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Homes in flood plains are overvalued by billions, study finds

Homes in flood plains are overvalued by billions, study finds

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Flood water surrounds a home after Hurricane Nicole.

Flood water surrounds a building in this aerial view after Hurricane Nicole made landfall in Daytona Beach, Florida on November 10, 2022. Photo: Joe Raedle (Getty Images)

This story was originally published by Grist. You can subscribe to the weekly newsletter here.

American homes in floodplains are overvalued by hundreds of billions of dollars, according to a study published Thursday in the journal Nature Climate Change. Low-income homeowners in Republican-controlled states are particularly at risk of seeing their home values ​​plummet as global warming accelerates.

Flooding is a costly and deadly natural hazard in the United States. For decades, the Federal Emergency Management Agency offered flood insurance at discounted rates and gave developers incentives to build homes in flood-prone areas. The agency’s flood maps are also notoriously outdated. This has created a dangerous situation for homeowners who have to deal with debilitating floods year after year.

The study, published by a group of academic, nonprofit and government organizations including the Environmental Defense Fund and the Federal Reserve, found homes in floodplains are overvalued by as much as $237 billion.

The researchers found that coastal property owners and homeowners in states with inadequate or nonexistent flood disclosure laws, such as Florida, where there are no disclosure laws and homes are overvalued by $50 billion, are particularly vulnerable to overvaluation. They also found that a large portion of the overvalued homes are in areas that FEMA says are not currently at significant risk of flooding, a signal that flood maps need updating. The study’s authors told Grist that states must assess flood risk and communicate it clearly to homeowners, regardless of whether their home is in one of the agency’s “special flood risk areas,” where flood insurance is mandatory for most mortgages.

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According to the study, low-income homeowners could lose up to 10 percent of their market value in the coming years, a blow to those least able to do so. “What we’re finding is that low-income households are more at risk of price deflation in the housing market,” Jesse Gourevitch, a fellow at the Environmental Defense Fund and co-author of the study, told Grist. “If this bubble were to burst, these households could be at risk of losing their homes.”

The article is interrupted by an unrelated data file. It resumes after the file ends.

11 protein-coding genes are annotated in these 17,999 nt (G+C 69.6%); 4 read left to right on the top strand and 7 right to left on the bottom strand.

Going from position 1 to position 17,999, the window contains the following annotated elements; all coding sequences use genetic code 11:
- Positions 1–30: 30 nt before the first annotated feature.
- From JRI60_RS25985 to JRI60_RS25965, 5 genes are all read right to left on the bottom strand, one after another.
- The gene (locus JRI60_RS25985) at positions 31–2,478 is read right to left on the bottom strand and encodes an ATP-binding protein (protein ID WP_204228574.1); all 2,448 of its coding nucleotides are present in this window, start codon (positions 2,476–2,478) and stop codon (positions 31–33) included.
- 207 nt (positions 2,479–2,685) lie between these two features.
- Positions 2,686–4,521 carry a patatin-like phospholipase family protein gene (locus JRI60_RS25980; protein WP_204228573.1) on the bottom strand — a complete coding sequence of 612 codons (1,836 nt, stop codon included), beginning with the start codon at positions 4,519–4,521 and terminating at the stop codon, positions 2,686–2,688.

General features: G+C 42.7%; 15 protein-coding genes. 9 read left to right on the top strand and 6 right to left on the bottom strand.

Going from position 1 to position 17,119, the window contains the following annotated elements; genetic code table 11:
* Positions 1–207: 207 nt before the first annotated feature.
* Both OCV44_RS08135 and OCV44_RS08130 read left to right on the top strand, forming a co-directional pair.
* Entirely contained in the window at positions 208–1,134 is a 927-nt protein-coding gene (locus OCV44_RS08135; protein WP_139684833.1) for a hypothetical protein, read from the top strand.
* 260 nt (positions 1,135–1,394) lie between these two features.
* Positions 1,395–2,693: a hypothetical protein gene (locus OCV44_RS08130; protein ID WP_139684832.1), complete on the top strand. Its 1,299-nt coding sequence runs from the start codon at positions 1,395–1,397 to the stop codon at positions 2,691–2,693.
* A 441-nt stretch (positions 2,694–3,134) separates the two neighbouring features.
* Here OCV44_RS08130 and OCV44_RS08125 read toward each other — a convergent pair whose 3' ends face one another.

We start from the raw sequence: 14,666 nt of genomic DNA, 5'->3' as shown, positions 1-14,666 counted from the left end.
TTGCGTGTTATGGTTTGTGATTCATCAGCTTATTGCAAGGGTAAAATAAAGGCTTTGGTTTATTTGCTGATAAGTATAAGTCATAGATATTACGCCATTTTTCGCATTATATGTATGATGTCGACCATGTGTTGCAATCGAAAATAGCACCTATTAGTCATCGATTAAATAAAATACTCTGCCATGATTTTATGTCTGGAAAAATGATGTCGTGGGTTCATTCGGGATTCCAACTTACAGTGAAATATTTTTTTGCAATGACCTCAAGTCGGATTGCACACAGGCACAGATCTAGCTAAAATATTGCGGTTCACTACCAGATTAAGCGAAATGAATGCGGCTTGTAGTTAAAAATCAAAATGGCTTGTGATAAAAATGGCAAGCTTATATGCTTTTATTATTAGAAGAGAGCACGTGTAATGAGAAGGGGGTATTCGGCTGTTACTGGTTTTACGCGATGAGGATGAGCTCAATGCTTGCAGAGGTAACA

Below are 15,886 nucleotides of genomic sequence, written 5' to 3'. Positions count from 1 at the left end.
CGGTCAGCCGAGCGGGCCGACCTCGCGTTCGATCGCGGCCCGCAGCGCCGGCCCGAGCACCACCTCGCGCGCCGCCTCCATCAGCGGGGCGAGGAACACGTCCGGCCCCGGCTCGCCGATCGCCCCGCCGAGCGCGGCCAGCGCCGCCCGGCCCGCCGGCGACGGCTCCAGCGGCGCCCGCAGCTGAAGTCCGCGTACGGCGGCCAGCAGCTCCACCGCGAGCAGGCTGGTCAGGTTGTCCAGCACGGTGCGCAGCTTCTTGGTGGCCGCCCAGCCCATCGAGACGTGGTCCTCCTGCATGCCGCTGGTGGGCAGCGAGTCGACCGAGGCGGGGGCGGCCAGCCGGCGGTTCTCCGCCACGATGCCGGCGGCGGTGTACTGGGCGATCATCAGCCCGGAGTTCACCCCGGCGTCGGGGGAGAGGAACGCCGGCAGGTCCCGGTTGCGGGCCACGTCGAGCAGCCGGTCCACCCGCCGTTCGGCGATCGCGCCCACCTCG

The consequences of climate-related flood risk extend beyond individual homeowners to their larger communities. The study showed that cities in northern New England, eastern Tennessee, central Texas, Wisconsin, Idaho, Montana and many coastal areas could see their budgets shrink if the true value of homes in floodplains were taken into account and property tax revenues declined as a result.

“Many local governments rely heavily on property tax revenues for their overall budgets,” Gourevitch said. “In areas where flood risk is particularly high, and where flood risk is not adequately priced into property values, there is a potential for the appraised value of properties to decline.”

Some states have enacted laws requiring sellers to disclose flood risk to buyers, which is a good way to hedge against the overpricing described in the study. This week, the North Carolina Real Estate Commission approved a petition to give homebuyers the right to flood risk information. But twenty-one states, including Georgia and New York, still keep homebuyers in the dark. Implementing disclosure requirements in these states could help address the future financial risk of flooding.

The study “raises many moral questions for policymakers about who will bear the cost of these climate impacts,” Gourevitch said. Federal and state lawmakers may soon have to reckon with whether the overstatement is an individual burden or it’s up to the government to bail out the people.

This article originally appeared in Grist at Grist is a non-profit, independent media organization dedicated to telling stories about climate solutions and a just future. Learn more at

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